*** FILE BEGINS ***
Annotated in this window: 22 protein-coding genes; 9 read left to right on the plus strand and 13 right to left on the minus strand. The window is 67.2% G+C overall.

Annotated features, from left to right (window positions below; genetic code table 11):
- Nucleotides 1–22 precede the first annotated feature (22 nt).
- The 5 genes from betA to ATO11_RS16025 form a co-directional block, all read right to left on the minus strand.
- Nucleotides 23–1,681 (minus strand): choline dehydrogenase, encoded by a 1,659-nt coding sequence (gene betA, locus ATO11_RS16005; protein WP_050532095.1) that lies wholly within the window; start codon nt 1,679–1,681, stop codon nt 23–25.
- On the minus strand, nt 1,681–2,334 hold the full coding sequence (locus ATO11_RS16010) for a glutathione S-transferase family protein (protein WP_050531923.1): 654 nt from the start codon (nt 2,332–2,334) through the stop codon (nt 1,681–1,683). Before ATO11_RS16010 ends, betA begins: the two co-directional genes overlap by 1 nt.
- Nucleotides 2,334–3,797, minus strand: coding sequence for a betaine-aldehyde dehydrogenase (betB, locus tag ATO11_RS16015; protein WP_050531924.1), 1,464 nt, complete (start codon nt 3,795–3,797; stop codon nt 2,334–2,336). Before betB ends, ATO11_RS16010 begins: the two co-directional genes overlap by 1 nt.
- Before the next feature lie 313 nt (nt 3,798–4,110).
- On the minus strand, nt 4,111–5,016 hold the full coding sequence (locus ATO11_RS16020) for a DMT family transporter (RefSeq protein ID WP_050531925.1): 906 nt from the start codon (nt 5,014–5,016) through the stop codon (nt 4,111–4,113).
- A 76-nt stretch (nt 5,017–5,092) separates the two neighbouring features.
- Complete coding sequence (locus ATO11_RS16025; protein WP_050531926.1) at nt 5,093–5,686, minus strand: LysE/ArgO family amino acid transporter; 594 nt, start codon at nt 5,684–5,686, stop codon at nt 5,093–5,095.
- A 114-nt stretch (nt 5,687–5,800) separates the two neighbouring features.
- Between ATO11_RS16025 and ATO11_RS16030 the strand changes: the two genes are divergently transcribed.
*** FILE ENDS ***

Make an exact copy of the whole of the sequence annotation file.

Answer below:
Annotated in this window: 22 protein-coding genes; 9 read left to right on the plus strand and 13 right to left on the minus strand. The window is 67.2% G+C overall.

Annotated features, from left to right (window positions below; genetic code table 11):
- Nucleotides 1–22 precede the first annotated feature (22 nt).
- The 5 genes from betA to ATO11_RS16025 form a co-directional block, all read right to left on the minus strand.
- Nucleotides 23–1,681 (minus strand): choline dehydrogenase, encoded by a 1,659-nt coding sequence (gene betA, locus ATO11_RS16005; protein WP_050532095.1) that lies wholly within the window; start codon nt 1,679–1,681, stop codon nt 23–25.
- On the minus strand, nt 1,681–2,334 hold the full coding sequence (locus ATO11_RS16010) for a glutathione S-transferase family protein (protein WP_050531923.1): 654 nt from the start codon (nt 2,332–2,334) through the stop codon (nt 1,681–1,683). Before ATO11_RS16010 ends, betA begins: the two co-directional genes overlap by 1 nt.
- Nucleotides 2,334–3,797, minus strand: coding sequence for a betaine-aldehyde dehydrogenase (betB, locus tag ATO11_RS16015; protein WP_050531924.1), 1,464 nt, complete (start codon nt 3,795–3,797; stop codon nt 2,334–2,336). Before betB ends, ATO11_RS16010 begins: the two co-directional genes overlap by 1 nt.
- Before the next feature lie 313 nt (nt 3,798–4,110).
- On the minus strand, nt 4,111–5,016 hold the full coding sequence (locus ATO11_RS16020) for a DMT family transporter (RefSeq protein ID WP_050531925.1): 906 nt from the start codon (nt 5,014–5,016) through the stop codon (nt 4,111–4,113).
- A 76-nt stretch (nt 5,017–5,092) separates the two neighbouring features.
- Complete coding sequence (locus ATO11_RS16025; protein WP_050531926.1) at nt 5,093–5,686, minus strand: LysE/ArgO family amino acid transporter; 594 nt, start codon at nt 5,684–5,686, stop codon at nt 5,093–5,095.
- A 114-nt stretch (nt 5,687–5,800) separates the two neighbouring features.
- Between ATO11_RS16025 and ATO11_RS16030 the strand changes: the two genes are divergently transcribed.